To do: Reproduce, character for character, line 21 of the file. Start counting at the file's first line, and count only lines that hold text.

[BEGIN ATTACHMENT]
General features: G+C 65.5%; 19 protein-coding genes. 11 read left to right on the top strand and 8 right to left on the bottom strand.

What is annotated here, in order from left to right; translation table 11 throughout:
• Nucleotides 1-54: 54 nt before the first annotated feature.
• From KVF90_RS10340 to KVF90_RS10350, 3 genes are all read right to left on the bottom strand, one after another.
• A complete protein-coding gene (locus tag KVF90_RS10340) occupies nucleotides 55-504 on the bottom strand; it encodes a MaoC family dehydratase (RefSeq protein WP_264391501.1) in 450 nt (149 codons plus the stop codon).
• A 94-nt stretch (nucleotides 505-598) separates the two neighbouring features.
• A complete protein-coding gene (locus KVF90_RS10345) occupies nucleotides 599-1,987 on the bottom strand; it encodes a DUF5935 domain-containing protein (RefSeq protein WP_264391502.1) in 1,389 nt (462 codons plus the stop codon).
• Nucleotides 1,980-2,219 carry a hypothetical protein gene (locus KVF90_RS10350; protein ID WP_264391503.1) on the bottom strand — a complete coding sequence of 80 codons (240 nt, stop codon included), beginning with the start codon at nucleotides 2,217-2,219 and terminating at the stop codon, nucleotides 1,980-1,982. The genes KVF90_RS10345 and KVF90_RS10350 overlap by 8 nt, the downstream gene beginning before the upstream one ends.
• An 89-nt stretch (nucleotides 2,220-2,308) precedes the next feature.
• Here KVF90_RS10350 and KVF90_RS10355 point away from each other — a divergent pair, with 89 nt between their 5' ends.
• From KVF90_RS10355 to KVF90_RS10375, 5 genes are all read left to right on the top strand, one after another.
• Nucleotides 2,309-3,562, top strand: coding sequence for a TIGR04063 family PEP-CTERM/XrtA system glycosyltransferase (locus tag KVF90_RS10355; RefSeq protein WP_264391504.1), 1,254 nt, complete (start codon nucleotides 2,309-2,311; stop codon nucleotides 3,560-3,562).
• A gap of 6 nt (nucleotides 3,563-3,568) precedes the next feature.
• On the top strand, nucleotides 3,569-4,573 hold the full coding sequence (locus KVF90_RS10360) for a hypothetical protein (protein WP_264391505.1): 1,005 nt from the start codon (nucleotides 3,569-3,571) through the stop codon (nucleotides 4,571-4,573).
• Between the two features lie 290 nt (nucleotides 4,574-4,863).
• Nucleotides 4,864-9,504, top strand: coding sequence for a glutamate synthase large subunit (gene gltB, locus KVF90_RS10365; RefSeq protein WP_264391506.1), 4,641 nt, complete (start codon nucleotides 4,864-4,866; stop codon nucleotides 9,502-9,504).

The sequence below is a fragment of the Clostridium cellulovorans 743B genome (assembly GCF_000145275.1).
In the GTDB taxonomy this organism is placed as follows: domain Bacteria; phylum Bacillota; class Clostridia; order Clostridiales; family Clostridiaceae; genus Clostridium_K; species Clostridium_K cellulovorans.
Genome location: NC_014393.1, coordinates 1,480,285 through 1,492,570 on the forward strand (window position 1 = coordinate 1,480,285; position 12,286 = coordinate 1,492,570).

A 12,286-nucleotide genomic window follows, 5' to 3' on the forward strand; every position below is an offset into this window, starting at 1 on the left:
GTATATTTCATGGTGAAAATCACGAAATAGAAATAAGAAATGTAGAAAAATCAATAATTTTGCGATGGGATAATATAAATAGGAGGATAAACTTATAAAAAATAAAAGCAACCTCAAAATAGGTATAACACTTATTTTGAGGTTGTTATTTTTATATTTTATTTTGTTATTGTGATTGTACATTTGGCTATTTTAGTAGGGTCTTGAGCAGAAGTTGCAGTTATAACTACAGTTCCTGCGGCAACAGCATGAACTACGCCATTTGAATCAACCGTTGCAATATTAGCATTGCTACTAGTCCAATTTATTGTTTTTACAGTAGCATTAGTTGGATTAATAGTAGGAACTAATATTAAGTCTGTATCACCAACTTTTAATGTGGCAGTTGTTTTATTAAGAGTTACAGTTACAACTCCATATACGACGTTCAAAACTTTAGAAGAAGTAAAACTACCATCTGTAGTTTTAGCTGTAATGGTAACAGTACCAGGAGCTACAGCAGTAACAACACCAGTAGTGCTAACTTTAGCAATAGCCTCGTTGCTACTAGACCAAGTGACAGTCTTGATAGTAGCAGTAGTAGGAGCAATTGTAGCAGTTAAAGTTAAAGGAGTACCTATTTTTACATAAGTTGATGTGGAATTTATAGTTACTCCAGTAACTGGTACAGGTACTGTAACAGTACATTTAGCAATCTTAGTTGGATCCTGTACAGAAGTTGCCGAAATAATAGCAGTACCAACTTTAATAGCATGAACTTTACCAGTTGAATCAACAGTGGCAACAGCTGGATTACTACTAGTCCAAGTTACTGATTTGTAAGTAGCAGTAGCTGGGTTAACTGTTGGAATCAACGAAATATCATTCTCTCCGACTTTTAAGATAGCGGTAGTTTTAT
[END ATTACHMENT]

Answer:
GTATATTTCATGGTGAAAATCACGAAATAGAAATAAGAAATGTAGAAAAATCAATAATTTTGCGATGGGATAATATAAATAGGAGGATAAACTTATAAAAAATAAAAGCAACCTCAAAATAGGTATAACACTTATTTTGAGGTTGTTATTTTTATATTTTATTTTGTTATTGTGATTGTACATTTGGCTATTTTAGTAGGGTCTTGAGCAGAAGTTGCAGTTATAACTACAGTTCCTGCGGCAACAGCATGAACTACGCCATTTGAATCAACCGTTGCAATATTAGCATTGCTACTAGTCCAATTTATTGTTTTTACAGTAGCATTAGTTGGATTAATAGTAGGAACTAATATTAAGTCTGTATCACCAACTTTTAATGTGGCAGTTGTTTTATTAAGAGTTACAGTTACAACTCCATATACGACGTTCAAAACTTTAGAAGAAGTAAAACTACCATCTGTAGTTTTAGCTGTAATGGTAACAGTACCAGGAGCTACAGCAGTAACAACACCAGTAGTGCTAACTTTAGCAATAGCCTCGTTGCTACTAGACCAAGTGACAGTCTTGATAGTAGCAGTAGTAGGAGCAATTGTAGCAGTTAAAGTTAAAGGAGTACCTATTTTTACATAAGTTGATGTGGAATTTATAGTTACTCCAGTAACTGGTACAGGTACTGTAACAGTACATTTAGCAATCTTAGTTGGATCCTGTACAGAAGTTGCCGAAATAATAGCAGTACCAACTTTAATAGCATGAACTTTACCAGTTGAATCAACAGTGGCAACAGCTGGATTACTACTAGTCCAAGTTACTGATTTGTAAGTAGCAGTAGCTGGGTTAACTGTTGGAATCAACGAAATATCATTCTCTCCGACTTTTAAGATAGCGGTAGTTTTAT